Certainly the lynchers never intended for that one to become public: the three Civil Rights volunteers, driving in one car, were set up by the local sheriff and Ku Klux Klan, ambushed on a back road in the dead of night, shot (Chaney, for the crime of being black, was first savagely beaten), and buried deep in an earthen dam. Locally, everyone would have known about it; that was how lynching enforced the status quo.

But of course that lynching—which had been undertaken precisely because Freedom Summer was threatening the status quo—did not remain secret. Because Northern whites had likely been killed, and because the Civil Rights Movement was in full flood and there were nationwide protests, the Federal government got involved. The FBI and the military were brought in, and within a few weeks the bodies of the three young men were found. The Klan and the sheriff had merely done what whites had been doing as a matter of course for almost a century (the searchers also found a number of lynched black bodies submerged in various rivers and creeks, some never identified). White supremacists didn’t realize that time was finally catching up with Jim Crow.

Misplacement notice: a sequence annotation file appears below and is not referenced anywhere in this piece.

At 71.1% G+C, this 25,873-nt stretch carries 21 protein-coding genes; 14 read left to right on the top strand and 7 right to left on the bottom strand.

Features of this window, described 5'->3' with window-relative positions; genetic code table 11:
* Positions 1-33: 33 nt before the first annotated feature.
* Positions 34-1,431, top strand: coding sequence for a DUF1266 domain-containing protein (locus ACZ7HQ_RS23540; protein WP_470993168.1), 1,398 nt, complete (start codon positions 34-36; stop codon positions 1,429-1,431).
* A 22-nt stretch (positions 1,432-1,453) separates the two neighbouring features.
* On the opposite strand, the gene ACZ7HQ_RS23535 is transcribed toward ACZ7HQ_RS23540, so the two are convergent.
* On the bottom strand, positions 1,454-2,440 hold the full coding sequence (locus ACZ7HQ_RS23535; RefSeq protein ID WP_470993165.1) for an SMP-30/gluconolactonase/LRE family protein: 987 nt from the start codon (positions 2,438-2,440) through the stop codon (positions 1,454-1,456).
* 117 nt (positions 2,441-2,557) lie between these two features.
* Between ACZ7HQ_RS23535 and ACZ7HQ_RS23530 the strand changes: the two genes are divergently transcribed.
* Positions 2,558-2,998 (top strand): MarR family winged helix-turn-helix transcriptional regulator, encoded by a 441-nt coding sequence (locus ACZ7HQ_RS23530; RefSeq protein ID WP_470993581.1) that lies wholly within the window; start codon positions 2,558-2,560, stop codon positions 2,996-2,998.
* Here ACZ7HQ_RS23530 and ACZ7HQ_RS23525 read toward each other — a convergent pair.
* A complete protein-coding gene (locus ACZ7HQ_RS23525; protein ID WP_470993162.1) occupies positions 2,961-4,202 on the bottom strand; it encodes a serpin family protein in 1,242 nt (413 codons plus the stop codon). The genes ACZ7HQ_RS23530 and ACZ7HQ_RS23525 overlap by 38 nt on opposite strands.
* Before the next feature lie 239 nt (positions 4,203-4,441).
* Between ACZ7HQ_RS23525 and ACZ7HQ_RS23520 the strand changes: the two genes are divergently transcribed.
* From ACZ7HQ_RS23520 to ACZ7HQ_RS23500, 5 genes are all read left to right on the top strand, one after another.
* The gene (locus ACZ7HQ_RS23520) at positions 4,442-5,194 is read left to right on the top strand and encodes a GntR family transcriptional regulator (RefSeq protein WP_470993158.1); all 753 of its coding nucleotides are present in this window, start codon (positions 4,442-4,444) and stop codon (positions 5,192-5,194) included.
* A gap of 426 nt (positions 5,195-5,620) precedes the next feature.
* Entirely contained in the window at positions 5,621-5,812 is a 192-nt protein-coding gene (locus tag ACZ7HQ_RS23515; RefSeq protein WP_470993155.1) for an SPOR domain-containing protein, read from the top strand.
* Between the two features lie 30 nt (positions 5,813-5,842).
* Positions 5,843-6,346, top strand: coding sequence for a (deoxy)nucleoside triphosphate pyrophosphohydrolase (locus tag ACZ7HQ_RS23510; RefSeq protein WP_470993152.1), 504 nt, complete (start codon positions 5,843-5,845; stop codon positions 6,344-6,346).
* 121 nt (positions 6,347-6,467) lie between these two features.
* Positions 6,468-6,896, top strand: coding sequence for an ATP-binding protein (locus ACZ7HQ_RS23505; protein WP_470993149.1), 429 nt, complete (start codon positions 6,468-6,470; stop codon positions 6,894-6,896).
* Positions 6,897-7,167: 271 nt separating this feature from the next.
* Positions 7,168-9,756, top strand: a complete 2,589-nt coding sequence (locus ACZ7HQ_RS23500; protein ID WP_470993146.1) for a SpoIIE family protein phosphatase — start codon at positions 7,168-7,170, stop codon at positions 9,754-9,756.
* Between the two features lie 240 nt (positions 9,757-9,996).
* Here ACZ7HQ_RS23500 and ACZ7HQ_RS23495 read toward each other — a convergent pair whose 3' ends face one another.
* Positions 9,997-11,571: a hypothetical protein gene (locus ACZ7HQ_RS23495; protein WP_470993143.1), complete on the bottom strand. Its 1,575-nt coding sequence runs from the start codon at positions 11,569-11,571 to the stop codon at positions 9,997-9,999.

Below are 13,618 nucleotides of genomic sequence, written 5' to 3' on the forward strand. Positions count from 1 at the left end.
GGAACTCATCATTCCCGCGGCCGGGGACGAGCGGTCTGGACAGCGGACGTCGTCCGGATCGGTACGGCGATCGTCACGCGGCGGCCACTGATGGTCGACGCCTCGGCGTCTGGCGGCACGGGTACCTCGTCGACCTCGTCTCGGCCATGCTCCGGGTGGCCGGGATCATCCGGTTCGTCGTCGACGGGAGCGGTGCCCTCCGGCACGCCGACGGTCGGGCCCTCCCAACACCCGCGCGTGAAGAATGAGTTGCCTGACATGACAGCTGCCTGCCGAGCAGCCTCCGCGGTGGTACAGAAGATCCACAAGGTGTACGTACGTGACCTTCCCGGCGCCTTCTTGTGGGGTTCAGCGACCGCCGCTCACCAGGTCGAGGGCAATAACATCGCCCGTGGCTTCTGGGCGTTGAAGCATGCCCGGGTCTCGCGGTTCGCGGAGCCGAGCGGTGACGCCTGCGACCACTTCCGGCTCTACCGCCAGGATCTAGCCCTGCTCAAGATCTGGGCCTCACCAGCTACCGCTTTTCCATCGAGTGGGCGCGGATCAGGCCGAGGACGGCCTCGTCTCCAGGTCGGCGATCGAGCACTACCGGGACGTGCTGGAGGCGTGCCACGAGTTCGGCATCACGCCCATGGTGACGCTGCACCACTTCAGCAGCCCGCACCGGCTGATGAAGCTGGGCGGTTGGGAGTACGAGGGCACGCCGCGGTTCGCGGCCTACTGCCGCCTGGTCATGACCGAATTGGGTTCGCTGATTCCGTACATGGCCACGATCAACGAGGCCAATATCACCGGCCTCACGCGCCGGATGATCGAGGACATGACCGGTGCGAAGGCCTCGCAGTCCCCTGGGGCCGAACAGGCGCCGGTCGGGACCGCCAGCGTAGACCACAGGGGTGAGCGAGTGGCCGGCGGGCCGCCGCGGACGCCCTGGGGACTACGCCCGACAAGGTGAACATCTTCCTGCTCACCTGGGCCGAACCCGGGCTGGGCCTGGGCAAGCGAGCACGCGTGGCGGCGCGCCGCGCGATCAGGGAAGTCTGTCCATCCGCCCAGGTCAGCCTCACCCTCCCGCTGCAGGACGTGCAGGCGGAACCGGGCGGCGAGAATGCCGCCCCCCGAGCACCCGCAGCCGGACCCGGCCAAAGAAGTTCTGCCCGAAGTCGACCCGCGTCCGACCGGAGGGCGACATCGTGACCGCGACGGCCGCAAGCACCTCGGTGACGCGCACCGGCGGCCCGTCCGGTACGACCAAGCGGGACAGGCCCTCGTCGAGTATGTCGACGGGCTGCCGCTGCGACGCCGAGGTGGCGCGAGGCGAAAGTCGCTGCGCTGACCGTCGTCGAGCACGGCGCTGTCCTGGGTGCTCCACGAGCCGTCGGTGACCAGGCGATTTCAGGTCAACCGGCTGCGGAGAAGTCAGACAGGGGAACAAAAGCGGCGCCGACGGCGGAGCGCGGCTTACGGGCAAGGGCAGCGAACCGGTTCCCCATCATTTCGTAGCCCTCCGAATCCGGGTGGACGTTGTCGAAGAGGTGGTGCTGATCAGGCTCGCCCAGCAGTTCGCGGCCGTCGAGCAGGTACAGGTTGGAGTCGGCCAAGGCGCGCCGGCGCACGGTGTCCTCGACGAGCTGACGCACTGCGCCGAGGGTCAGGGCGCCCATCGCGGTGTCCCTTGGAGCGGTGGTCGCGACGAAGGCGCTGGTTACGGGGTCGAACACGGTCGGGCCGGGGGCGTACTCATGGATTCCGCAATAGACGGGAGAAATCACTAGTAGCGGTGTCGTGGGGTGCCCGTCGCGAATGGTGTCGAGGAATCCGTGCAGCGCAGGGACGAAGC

President Lyndon B. Johnson meets with Civil Rights leaders Martin Luther King, Jr., Whitney Young, and James Farmer, January 1964.

President Lyndon B. Johnson meets with Civil Rights leaders Martin Luther King, Jr., Whitney Young, and James Farmer, January 1964.

If we in the North were shocked by the violence of the response to the Civil Rights Movement, then, it was because we didn’t understand the simple fact that it was just business as usual, merely a continuation of the violence that had undermined Reconstruction and enforced Jim Crow—and that had been built into the system of slavery that was, after all, an important underpinning of the agrarian economy of the United States. (Although lynching as such was apparently not so much a feature of slavery, there being many other forms of violence available to slave owners short of destroying their property.)